Give the gift of adventure to young adults impacted by cancer and MS, healthcare workers, and caregivers.
Inquire Now! 2023 Programs are Coming Soon!
Danielle “Donut” Leventhal may be living in New York and navigating the “new normal” of undergoing chemo treatment during quarantine, but for Donut adventure is never more than a brushstroke away.
When we first met Donut, she was working as a “Dreamweaver” at Eleven Madison Park in NYC, while pursuing painting and graphic design on the side. She’s always been daringly creative – juggling her artistic affairs (along with treatment, family and FD) with inspiration and grace. In the past year, however, she’s pivoted her pursuits, taking a deep dive into her canvases. She transitioned to painting full time, and has a portfolio that proves her passion. Most recently, her creative pursuits have led her to think outside the box by actually repurposing boxes. She’s transforming recycled wine cartons into mini art collections. Her latest work? An adventure infused collection of First Descents outdoor scenes.
In a time when we’re all learning how to celebrate adventure while staying at home, Donut is shedding light on how to keep the out living it spirit alive from the safety of her studio.
“In my effort to stay #inlivingit during quarantine and chemotherapy, I’ve done my best to keep painting. And I can’t help but compare my painting process to the emotionally grueling yet gratifying task of climbing up a giant ice cliff.
Two years ago I traveled to Ouray, Colorado for my First Descents week-long ice climbing program. I was just getting my strength back after my first fight against liposarcoma. This included many rounds of chemo, radiation, and an all-day open heart surgery to remove the 10 lb. tumor that was wrapped 360 degrees around my aorta.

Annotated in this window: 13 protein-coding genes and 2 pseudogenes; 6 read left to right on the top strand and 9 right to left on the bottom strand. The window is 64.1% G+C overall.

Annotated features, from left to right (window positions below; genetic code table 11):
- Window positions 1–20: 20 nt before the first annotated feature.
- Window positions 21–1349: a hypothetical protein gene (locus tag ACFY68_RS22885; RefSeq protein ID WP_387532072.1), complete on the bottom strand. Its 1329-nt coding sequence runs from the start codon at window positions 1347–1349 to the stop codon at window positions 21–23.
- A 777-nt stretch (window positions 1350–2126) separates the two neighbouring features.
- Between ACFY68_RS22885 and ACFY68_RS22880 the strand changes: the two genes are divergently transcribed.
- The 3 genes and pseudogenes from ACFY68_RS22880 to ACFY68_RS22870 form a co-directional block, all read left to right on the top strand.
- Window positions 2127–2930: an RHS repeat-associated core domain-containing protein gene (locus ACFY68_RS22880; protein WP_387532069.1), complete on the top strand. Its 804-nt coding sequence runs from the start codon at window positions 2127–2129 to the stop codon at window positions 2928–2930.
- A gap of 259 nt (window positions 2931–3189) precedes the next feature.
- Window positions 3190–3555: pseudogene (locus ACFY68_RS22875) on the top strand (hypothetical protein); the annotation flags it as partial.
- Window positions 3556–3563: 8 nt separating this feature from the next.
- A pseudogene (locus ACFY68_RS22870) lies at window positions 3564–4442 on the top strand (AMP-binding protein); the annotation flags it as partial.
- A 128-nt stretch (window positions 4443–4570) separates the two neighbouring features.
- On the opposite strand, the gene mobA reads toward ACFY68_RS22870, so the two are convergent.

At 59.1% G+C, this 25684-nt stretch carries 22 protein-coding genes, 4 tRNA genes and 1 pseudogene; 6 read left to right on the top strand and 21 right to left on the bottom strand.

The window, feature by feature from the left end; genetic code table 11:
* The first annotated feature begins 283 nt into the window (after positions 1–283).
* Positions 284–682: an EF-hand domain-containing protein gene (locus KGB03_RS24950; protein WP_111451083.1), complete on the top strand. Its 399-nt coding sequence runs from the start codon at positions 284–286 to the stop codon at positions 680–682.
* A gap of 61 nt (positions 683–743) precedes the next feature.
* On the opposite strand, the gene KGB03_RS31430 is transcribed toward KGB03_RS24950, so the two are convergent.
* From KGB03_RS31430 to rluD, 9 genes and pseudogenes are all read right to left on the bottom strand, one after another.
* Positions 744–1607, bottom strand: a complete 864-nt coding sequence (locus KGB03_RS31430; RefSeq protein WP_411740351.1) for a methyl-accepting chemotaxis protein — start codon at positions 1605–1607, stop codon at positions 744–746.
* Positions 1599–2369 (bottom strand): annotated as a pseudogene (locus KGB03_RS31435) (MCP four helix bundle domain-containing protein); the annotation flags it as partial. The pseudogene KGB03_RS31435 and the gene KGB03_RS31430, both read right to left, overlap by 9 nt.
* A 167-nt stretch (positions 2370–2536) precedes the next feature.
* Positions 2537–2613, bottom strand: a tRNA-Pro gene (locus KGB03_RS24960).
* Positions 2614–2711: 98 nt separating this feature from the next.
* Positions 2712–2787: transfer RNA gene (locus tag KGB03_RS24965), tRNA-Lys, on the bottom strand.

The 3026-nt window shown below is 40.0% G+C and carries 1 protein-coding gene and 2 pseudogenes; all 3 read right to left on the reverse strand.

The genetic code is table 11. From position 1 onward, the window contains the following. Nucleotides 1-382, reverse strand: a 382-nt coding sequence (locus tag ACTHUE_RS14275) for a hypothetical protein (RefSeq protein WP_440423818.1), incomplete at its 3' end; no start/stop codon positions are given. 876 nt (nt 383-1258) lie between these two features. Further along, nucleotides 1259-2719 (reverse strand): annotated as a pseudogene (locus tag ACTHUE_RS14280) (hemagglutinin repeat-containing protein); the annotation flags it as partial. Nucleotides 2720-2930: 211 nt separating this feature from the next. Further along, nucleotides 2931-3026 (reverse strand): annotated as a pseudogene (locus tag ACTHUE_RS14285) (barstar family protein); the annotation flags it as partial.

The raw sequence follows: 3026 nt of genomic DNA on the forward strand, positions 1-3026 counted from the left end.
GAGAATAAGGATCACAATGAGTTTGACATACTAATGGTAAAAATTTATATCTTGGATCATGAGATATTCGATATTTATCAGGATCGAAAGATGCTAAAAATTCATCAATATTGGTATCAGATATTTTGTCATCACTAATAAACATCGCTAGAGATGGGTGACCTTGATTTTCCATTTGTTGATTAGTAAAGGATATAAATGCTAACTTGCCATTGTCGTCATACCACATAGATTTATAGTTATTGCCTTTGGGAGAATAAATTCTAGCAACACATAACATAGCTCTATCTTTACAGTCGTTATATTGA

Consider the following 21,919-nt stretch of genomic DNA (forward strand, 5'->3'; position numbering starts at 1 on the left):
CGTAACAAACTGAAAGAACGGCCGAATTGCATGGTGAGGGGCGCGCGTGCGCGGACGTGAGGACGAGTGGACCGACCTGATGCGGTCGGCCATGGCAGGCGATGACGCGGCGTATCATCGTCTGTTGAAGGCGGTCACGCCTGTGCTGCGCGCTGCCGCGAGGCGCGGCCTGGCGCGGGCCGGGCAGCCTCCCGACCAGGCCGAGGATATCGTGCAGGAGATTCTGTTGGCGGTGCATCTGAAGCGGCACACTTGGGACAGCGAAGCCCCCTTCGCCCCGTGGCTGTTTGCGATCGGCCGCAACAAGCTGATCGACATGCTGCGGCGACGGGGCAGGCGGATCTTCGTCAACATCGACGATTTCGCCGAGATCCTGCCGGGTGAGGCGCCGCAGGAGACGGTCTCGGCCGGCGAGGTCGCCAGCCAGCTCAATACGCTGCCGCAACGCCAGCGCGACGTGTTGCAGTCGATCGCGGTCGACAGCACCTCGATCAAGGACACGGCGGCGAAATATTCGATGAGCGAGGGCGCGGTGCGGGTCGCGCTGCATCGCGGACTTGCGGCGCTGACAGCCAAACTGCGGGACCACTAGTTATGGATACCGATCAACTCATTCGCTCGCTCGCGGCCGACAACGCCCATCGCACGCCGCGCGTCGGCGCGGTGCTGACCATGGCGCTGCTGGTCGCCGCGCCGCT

Staring up at an impossibly tall ice face while holding an axe in each hand and a harness tight around my waist was as daunting to me as staring at a blank canvas.
Picking my way up to the top, whispering to myself: hand, hand, foot, foot, and searching eagerly for the next crevice in the ice above my head to dig into was challenging, to say the least. Physically, ice climbing is way more demanding than painting. But the method of standing in front of an easel, mixing oil paints on my palette and looking ferociously back and forth between my canvas, the subject, and my invented colors on the tableau is just as invigorating. Brushing and layering, stepping back to see my mistakes and hurriedly diving back in to adjust my misplaced stroke feels precisely like the rush I got from studying the ice chunks hundreds of feet above me to find my footing as I hung off the ice mountain.
That’s what I loved so much about the ice climbing experience— Halfway up the mountain, I had to rest my axes deep into the ice, let go of my picks and hang back to look at the big picture, the whole route, to find my way to the top. The only difference in painting at home is I’m not wearing a tutu or helmet, and my fellow FD friends are not behind me, cheering me on every step (and misstep) of the way. These days when I dress myself for each painting excursion, I might have a chemo pump strapped around my waist, and I’m definitely wearing pajamas.
When I finish a painting, or at least feel satisfied with the problems I’ve solved, it’s like looking down from the top of the mountain after pulling myself all the way up. Especially in quarantine and even more so these days while I’m back in treatment, my heart is pounding out of my chest, my arms are about to fall off from muscle soreness, and I have a giant smile on my face.
Painting in quarantine has been like a mini adventure in the privacy of my own home. When I have the energy to tackle a new piece during these times, I attribute much of it to the support and toughness instilled in me by the awe-inspiring community I’ve found at First Descents and on the ice.”
– Danielle “Donut” Leventhal
Want to see more of Donut’s incredible work? Visit her website www.danielleleventhal.com to see the full collection.